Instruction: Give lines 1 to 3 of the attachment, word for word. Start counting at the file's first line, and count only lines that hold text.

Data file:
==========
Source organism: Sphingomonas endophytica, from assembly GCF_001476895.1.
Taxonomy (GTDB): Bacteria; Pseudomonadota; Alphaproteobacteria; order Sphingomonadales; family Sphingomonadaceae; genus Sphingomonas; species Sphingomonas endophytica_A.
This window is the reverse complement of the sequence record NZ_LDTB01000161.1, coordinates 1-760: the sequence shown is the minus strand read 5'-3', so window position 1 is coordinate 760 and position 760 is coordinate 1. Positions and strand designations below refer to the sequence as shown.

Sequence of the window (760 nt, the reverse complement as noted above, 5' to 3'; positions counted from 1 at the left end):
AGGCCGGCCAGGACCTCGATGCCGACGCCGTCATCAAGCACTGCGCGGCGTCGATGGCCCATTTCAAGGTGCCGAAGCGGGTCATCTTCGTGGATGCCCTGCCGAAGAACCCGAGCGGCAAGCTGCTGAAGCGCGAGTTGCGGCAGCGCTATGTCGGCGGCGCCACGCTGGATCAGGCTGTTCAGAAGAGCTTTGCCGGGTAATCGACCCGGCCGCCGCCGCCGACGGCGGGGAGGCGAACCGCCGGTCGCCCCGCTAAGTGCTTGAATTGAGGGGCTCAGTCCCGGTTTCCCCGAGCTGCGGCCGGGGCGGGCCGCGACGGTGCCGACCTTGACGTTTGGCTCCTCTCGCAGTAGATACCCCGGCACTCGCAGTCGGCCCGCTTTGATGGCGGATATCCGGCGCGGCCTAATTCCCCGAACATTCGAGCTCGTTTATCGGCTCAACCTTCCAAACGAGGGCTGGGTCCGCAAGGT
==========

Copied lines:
Source organism: Sphingomonas endophytica, from assembly GCF_001476895.1.
Taxonomy (GTDB): Bacteria; Pseudomonadota; Alphaproteobacteria; order Sphingomonadales; family Sphingomonadaceae; genus Sphingomonas; species Sphingomonas endophytica_A.
This window is the reverse complement of the sequence record NZ_LDTB01000161.1, coordinates 1-760: the sequence shown is the minus strand read 5'-3', so window position 1 is coordinate 760 and position 760 is coordinate 1. Positions and strand designations below refer to the sequence as shown.